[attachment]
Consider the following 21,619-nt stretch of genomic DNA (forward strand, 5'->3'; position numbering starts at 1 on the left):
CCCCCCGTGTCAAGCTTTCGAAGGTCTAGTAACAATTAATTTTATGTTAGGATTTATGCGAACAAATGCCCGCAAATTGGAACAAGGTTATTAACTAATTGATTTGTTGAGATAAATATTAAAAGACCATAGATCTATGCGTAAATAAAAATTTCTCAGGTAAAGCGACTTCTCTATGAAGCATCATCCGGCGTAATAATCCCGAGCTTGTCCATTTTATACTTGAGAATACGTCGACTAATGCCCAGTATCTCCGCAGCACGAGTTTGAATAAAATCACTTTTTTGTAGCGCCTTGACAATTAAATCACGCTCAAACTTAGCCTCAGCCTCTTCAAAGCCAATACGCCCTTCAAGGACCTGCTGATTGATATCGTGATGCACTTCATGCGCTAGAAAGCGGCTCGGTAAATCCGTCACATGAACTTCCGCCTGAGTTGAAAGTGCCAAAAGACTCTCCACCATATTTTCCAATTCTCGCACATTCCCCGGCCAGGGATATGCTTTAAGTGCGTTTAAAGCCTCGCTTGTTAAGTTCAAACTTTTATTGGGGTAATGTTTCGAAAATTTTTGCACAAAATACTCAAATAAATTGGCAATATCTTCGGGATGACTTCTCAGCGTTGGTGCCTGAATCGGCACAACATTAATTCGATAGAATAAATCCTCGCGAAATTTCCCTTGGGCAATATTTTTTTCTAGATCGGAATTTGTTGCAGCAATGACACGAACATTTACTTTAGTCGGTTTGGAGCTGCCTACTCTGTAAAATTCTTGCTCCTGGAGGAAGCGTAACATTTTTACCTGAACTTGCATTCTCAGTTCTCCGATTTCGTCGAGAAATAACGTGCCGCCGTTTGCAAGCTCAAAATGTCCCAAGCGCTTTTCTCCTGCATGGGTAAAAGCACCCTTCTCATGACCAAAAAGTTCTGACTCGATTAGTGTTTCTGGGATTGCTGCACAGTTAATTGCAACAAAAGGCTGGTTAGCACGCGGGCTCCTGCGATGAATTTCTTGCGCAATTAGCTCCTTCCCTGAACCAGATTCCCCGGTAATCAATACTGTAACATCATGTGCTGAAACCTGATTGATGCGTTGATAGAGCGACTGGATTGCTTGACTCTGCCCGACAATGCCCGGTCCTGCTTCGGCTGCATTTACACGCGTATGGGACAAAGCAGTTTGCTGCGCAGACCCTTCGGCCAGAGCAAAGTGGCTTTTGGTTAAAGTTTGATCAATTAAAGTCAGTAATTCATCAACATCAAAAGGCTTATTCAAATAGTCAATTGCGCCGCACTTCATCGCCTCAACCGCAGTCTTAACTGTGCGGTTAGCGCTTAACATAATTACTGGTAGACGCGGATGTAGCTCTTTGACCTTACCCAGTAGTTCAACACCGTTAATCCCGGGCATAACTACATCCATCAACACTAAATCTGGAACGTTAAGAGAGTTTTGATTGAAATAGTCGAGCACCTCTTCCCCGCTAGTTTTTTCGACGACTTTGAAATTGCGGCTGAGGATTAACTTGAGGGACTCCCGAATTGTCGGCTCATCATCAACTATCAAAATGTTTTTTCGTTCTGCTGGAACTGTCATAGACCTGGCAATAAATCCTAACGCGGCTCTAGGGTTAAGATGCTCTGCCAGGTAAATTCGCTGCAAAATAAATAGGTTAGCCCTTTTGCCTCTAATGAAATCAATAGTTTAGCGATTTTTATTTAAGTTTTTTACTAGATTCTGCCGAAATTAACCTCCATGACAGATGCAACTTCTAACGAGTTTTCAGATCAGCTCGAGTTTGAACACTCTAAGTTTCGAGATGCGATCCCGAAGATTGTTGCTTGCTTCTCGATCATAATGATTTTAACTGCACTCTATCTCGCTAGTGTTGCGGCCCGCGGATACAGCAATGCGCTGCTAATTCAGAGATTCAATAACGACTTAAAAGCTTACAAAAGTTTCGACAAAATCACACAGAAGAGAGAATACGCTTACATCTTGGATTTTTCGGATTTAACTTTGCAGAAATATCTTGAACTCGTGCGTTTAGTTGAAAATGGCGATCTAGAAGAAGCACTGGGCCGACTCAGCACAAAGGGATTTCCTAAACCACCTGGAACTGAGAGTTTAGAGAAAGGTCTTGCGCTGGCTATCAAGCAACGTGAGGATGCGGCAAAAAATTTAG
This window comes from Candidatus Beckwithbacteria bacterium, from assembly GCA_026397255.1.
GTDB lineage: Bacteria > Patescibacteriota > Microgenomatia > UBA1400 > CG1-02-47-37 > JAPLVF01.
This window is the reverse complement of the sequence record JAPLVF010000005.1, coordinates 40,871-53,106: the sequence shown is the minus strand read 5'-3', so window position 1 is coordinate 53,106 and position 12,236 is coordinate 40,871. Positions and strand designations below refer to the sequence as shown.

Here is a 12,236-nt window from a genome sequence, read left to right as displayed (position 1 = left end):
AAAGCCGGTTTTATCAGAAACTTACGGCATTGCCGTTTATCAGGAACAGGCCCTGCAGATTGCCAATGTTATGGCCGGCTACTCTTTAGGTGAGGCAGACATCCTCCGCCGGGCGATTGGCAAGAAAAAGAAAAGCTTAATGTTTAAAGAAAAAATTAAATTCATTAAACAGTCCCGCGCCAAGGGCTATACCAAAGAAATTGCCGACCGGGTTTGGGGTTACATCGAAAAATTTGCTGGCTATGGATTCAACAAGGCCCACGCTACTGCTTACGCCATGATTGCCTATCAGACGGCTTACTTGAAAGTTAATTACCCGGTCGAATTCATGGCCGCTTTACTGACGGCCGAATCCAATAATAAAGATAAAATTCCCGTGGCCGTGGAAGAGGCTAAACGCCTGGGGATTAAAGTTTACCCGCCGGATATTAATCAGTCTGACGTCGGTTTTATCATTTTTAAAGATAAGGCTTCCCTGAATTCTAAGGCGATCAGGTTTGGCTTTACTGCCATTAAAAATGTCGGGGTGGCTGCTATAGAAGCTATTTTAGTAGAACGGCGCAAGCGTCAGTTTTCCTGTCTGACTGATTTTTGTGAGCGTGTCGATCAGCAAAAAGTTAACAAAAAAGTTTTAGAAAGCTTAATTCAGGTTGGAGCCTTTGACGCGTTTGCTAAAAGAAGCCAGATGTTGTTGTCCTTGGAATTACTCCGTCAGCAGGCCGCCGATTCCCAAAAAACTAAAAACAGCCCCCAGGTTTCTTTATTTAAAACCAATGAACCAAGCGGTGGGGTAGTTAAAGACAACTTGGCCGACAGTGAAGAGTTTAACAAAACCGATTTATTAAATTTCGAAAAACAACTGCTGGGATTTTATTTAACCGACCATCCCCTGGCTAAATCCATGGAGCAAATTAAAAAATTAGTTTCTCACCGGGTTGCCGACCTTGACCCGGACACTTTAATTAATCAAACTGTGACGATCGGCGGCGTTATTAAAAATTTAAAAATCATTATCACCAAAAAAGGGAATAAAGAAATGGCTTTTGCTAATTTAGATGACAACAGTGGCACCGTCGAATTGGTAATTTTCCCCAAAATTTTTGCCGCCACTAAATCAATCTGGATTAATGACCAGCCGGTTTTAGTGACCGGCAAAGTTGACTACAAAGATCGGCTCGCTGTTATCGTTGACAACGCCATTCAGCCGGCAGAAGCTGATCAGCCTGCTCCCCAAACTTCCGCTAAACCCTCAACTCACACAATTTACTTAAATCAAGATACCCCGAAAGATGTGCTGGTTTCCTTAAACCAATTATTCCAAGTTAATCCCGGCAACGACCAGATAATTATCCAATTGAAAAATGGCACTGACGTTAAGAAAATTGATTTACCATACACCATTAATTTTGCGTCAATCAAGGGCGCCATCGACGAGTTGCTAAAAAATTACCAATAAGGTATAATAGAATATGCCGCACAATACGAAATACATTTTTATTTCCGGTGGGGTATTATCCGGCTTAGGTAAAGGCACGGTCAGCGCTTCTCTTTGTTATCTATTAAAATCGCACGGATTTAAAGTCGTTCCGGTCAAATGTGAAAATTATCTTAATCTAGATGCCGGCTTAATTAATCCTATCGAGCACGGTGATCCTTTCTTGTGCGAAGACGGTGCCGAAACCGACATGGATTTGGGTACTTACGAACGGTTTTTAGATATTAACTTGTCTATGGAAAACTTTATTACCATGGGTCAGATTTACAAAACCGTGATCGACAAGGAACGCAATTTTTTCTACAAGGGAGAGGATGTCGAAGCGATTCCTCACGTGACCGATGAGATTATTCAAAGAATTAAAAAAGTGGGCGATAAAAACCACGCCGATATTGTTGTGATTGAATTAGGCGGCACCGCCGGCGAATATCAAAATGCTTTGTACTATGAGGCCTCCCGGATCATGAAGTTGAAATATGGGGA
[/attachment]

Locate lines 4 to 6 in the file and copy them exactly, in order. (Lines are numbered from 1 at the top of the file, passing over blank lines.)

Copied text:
GTDB lineage: Bacteria > Patescibacteriota > Microgenomatia > UBA1400 > CG1-02-47-37 > JAPLVF01.
This window is the reverse complement of the sequence record JAPLVF010000005.1, coordinates 40,871-53,106: the sequence shown is the minus strand read 5'-3', so window position 1 is coordinate 53,106 and position 12,236 is coordinate 40,871. Positions and strand designations below refer to the sequence as shown.

Here is a 12,236-nt window from a genome sequence, read left to right as displayed (position 1 = left end):